Yesterday I was listening to a radio interview with the Catholic bishop who had been charged with responding to the Leadership Conference of Women Religious. Basically, his stance was that the group, which represents 80% of Catholic nuns, was just flat-out wrong when they suggested that the Catholic Church needs to re-examine its stance on birth control, homosexuality and ordaining women. He said that their vow of obedience was not to their conscience and what they felt to be the call of God, but to the hierarchy of the church. He said that he welcomed dialogue with the women religious, but that “dialogue” meant their coming to understand and accept that the traditional stand of the church and its hierarchy was correct. He pointed out that Catholicism is a revealed religion, and not subject to change based on a changing society.
And all I could think as I listened to him was: “Man, you are so screwed.” They have painted themselves in a corner. When you categorically refuse to adapt to the world you live in, you have doomed yourself to extinction. Maybe not soon, but eventually.
Now, there are plenty of people who would say that if we don’t hold to any absolute standards then we are simply awash in a shifting sea of cultural expectations. We have no compass, no guidance through the tempests and changing tides. This claim is not with out merit—after all, the fact that Kim Kardashian or Snookie thinks something is a good idea hardly means that we should all follow suit.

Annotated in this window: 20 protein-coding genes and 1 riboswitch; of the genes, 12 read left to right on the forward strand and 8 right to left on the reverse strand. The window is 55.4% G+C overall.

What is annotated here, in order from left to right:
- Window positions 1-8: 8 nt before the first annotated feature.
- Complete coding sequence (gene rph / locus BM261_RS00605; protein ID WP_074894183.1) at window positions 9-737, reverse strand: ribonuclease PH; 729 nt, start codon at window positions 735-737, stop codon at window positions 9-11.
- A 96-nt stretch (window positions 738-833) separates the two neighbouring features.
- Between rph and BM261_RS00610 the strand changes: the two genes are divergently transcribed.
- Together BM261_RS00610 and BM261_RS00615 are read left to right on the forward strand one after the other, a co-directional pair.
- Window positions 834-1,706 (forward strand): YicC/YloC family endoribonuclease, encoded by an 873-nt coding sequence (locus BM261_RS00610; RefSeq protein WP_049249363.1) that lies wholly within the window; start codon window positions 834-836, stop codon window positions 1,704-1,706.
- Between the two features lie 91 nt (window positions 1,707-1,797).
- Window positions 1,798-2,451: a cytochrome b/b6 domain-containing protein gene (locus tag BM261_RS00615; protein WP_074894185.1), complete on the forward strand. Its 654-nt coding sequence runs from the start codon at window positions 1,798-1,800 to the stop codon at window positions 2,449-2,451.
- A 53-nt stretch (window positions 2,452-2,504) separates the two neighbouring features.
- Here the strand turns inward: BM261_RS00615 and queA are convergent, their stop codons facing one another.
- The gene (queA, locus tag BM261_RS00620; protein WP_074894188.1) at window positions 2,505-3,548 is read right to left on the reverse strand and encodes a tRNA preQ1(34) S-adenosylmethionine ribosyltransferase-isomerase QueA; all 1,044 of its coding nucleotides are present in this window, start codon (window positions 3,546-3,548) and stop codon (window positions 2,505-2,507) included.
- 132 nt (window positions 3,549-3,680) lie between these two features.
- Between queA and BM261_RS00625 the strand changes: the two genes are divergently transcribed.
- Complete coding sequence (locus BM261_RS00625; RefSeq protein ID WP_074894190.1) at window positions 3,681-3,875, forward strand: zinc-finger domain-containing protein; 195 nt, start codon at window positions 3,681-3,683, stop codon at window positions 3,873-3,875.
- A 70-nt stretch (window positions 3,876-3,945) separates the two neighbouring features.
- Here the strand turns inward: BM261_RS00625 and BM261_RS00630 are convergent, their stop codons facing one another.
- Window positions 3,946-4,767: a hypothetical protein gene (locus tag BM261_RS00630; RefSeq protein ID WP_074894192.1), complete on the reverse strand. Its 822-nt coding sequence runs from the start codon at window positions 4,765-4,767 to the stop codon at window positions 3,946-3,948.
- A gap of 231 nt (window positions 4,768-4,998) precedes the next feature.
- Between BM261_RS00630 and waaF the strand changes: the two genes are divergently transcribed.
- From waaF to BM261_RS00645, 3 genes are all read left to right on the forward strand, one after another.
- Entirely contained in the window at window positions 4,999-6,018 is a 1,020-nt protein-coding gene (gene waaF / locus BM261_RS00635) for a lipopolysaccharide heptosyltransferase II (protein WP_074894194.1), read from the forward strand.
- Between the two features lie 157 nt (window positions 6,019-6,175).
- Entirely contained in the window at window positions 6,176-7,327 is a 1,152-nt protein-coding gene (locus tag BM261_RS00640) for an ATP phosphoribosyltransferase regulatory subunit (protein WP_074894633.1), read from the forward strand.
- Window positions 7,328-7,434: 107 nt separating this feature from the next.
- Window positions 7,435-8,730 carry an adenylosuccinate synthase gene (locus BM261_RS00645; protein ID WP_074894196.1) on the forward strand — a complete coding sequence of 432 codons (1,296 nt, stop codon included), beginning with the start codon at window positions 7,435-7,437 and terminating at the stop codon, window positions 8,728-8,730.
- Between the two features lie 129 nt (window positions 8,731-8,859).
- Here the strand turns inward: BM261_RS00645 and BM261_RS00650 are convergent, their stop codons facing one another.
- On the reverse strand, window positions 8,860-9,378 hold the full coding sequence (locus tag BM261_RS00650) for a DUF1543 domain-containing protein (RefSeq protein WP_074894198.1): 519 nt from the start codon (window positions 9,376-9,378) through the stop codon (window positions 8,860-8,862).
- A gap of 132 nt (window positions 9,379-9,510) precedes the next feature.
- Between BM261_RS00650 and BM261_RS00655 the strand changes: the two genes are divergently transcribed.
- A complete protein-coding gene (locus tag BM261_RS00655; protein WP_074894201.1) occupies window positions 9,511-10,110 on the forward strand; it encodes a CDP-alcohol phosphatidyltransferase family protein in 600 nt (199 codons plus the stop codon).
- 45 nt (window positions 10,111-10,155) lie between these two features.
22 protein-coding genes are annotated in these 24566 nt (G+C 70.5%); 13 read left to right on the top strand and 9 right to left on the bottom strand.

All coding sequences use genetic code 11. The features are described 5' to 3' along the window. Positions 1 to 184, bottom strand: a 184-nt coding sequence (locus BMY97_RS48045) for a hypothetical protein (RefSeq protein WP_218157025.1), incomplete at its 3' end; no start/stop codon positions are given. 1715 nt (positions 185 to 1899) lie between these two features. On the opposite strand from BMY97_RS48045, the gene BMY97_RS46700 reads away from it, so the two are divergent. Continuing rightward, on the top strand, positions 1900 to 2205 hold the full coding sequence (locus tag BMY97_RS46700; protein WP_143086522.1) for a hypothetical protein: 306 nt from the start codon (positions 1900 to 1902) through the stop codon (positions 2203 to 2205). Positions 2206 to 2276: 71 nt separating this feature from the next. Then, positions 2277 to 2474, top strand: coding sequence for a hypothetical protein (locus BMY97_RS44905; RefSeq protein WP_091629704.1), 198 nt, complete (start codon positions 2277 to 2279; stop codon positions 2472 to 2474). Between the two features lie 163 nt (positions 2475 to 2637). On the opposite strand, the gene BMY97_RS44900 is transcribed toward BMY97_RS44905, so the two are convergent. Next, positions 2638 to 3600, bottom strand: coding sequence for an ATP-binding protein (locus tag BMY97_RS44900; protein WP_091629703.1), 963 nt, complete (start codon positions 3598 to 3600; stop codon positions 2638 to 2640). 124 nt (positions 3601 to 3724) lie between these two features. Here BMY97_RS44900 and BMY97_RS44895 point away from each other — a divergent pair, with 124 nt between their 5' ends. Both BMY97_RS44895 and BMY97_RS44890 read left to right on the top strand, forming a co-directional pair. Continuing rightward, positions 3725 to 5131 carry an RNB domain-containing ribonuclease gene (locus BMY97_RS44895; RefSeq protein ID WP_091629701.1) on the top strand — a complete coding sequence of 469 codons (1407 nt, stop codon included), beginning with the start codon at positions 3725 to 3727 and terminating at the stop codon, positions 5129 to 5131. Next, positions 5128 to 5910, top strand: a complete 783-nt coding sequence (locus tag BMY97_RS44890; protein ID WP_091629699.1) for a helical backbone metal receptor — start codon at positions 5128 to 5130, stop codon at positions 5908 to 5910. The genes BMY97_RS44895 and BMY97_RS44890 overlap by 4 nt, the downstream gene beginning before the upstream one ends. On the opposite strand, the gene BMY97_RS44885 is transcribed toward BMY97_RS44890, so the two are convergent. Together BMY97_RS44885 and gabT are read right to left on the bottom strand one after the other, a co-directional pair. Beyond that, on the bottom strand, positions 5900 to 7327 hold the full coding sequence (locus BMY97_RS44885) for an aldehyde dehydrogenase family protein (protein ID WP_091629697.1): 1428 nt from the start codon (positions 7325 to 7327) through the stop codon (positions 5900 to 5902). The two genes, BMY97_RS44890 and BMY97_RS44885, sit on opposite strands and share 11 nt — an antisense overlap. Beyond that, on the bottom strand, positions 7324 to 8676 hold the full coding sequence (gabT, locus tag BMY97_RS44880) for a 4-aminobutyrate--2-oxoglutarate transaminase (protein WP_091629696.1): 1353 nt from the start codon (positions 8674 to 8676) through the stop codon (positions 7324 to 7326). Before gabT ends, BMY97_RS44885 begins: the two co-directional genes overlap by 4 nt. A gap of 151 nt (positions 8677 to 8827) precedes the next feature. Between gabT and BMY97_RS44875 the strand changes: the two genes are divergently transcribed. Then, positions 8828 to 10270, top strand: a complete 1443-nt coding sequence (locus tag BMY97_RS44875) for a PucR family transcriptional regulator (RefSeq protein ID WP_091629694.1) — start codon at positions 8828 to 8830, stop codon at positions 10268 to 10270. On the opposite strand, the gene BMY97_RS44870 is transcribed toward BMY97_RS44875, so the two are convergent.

But here’s the thing. The Catholic Church has staked its life on holding fast to things that are failing to stand the test of time. The position of women in society has undergone a shift across the centuries from an assumption that women are property to an assumption (at least by many) that women are fully the equal of men, and deserve the same rights and responsibilities. The Church has created an absolute out of something that turns out to be quite relative. Even the notion of a strict hierarchy—Pope above bishops above priests above laity, men above women, angels above people above animals—all that Great Chain of Being vision of how the universe is arranged is severely retro. In the modern world it has largely been supplanted by an ecological model in which beings live in a complex net of interrelation, with each part inextricably bound to the whole.
I can’t fault the bishop for his statements. He is, after all, only doing the job he was assigned to do by the Congregation for the Doctrine of the Faith. And sadly, I suppose the job he was doing was a job that many of us assign to ourselves on a daily basis—holding fast to things that “have” to be true, regardless of the evidence, for fear that our worlds will fall apart if we open ourselves to the possibility that the world does not match our assumptions. It’s the commonest thing in the world. But as a foundation on which to build a church—or a life—well, it makes me sad.